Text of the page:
Microprocessors cut their teeth in programmable electronic calculators; then came the Intel 8080 microprocessor, released in April 1974. The 8080 was powerful enough to run a computer: so thought American electronics engineer Edward Roberts, who designed the Altair 8800 computer around the 8080 for his hobby-kit company: Micro Instrumentation and Telemetry Systems (MITS).
The Altair got off to a roaring start, thanks to fanfare from the editors of Popular Mechanics magazine, which proclaimed in its January 1975 issue:
For many years, we’ve been reading and hearing about how computers will one day be a household item. Therefore, we’re especially proud to present in this issue the first commercial type of minicomputer project ever published that’s priced within reach of many households – the Altair 8800, with an under-$400 complete kit cost, including cabinet.
The Altair was the 1st microcomputer popular with hobbyists. Many others had been marketed before. Below is a brief survey of a few.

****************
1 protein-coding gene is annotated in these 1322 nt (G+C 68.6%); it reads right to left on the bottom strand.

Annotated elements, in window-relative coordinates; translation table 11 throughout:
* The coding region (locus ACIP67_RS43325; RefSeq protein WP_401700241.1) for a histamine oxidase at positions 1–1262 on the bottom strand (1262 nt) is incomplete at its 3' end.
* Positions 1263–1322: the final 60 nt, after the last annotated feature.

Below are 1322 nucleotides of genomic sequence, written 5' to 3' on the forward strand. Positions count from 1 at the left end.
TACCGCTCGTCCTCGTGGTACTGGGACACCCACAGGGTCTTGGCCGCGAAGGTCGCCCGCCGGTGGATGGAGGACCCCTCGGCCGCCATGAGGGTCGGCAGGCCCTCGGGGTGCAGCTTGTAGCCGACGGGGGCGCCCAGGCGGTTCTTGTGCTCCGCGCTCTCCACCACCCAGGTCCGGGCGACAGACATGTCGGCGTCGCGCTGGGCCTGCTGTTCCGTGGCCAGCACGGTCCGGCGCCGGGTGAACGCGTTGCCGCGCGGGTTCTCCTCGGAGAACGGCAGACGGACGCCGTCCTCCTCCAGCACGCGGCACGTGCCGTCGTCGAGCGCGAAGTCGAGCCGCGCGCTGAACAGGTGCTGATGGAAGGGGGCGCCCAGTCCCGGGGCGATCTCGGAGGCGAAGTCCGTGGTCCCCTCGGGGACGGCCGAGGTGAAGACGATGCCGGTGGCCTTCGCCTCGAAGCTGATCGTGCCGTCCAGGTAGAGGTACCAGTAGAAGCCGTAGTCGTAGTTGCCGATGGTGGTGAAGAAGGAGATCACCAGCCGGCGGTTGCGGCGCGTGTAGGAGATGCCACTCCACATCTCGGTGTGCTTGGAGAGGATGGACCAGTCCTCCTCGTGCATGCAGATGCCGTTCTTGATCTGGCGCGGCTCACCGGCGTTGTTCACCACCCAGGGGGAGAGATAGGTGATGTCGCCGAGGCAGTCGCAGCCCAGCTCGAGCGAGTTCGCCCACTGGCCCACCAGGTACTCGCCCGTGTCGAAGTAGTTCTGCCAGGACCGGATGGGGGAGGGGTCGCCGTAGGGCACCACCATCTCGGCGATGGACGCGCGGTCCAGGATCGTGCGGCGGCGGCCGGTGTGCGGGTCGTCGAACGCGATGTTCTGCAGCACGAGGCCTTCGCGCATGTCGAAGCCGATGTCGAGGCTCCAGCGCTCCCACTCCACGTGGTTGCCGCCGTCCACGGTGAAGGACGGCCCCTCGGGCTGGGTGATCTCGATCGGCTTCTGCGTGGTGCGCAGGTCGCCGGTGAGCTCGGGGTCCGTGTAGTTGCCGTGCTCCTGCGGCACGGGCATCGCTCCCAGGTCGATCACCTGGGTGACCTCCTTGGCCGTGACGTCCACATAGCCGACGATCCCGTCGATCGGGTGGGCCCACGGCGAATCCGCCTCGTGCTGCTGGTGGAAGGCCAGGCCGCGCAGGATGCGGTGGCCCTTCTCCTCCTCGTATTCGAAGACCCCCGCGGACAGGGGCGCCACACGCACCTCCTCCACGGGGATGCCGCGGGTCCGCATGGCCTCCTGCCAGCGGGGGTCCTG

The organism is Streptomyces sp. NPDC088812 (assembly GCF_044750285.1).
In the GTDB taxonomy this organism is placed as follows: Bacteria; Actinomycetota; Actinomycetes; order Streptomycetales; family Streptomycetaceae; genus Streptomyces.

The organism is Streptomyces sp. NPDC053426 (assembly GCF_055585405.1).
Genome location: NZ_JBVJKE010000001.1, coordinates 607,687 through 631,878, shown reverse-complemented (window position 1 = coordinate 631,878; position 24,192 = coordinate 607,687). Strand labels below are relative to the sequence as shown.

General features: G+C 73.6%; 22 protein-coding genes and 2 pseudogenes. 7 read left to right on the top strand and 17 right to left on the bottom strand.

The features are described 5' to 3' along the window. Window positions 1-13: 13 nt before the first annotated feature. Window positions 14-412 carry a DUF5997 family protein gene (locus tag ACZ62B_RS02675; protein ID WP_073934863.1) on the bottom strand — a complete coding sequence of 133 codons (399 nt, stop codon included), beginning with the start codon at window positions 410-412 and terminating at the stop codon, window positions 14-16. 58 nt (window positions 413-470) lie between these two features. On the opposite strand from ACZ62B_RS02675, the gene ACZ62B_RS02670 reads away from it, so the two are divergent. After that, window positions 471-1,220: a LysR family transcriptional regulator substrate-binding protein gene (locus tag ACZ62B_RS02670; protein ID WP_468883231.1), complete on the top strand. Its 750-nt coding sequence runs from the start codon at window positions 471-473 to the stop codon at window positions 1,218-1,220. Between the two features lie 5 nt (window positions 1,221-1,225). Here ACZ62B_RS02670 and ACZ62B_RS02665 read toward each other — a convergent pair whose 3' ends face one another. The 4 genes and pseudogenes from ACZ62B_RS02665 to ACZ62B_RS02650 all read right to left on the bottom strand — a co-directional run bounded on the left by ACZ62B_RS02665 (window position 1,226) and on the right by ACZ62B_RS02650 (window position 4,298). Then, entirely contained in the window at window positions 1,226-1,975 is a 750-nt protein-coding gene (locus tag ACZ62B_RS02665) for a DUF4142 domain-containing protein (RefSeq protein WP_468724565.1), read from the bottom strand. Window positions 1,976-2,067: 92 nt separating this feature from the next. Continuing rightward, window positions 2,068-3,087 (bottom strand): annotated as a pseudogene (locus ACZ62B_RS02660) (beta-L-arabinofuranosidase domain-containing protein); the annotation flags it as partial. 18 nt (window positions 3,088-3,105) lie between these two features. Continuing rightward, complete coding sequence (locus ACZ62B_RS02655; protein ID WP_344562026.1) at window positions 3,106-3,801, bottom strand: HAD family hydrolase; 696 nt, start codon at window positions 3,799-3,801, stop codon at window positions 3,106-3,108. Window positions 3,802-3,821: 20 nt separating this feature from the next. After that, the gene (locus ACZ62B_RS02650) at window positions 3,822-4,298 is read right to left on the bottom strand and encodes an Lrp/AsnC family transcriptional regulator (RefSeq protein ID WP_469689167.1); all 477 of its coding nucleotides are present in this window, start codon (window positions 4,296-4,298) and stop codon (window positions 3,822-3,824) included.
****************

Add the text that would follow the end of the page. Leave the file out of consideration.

The 1st hobbyist calculator was Simon: a $600 kit for building a “mechanical brain” that could perform simple arithmetic. ($600 in 1950 = $5,910 in 2015 dollars.) Simon was first described by Edmund Berkeley in his 1949 book: Giant Brains, or Machines That Think. Instructions on how to build Simon were published in a series of articles in Radio Electronics in 1950–1951.
Simon is of no great practical use. It knows only the numbers 0, 1, 2, and 3. ~ Edmund Berkeley
Italian typewriter and electronics manufacturer Olivetti introduced the Programma 101 at the 1964 New York World’s Fair. It was a desktop programmable calculator, with a keyboard, printer, and magnetic card reader.
Over 44,000 Programma 101 units were sold worldwide, 90% of them in the US. 10 went to NASA, where they were used to plan the Apollo 11 landing on the Moon. The initial US price was $3,200 ($25,000 in 2015 dollars).
If she can only cook as well as Honeywell can compute. ~ Neiman Marcus advertisement for the Kitchen Computer
The first time a computer was offered as a consumer product, none sold. In 1966, Honeywell introduced the Kitchen Computer, which included a cutting board. It was promoted as an extravagant gift at high-end department store Neiman Marcus for $10,600 ($77,650 in 2015 dollars).
Weighing over 45 kg, the Kitchen Computer was advertised as useful for storing recipes. But that would have been quite a chore for the average housewife. Learning the user interface, which was a gaggle of toggle switches, required taking a 2-week course, which was included as part of the price.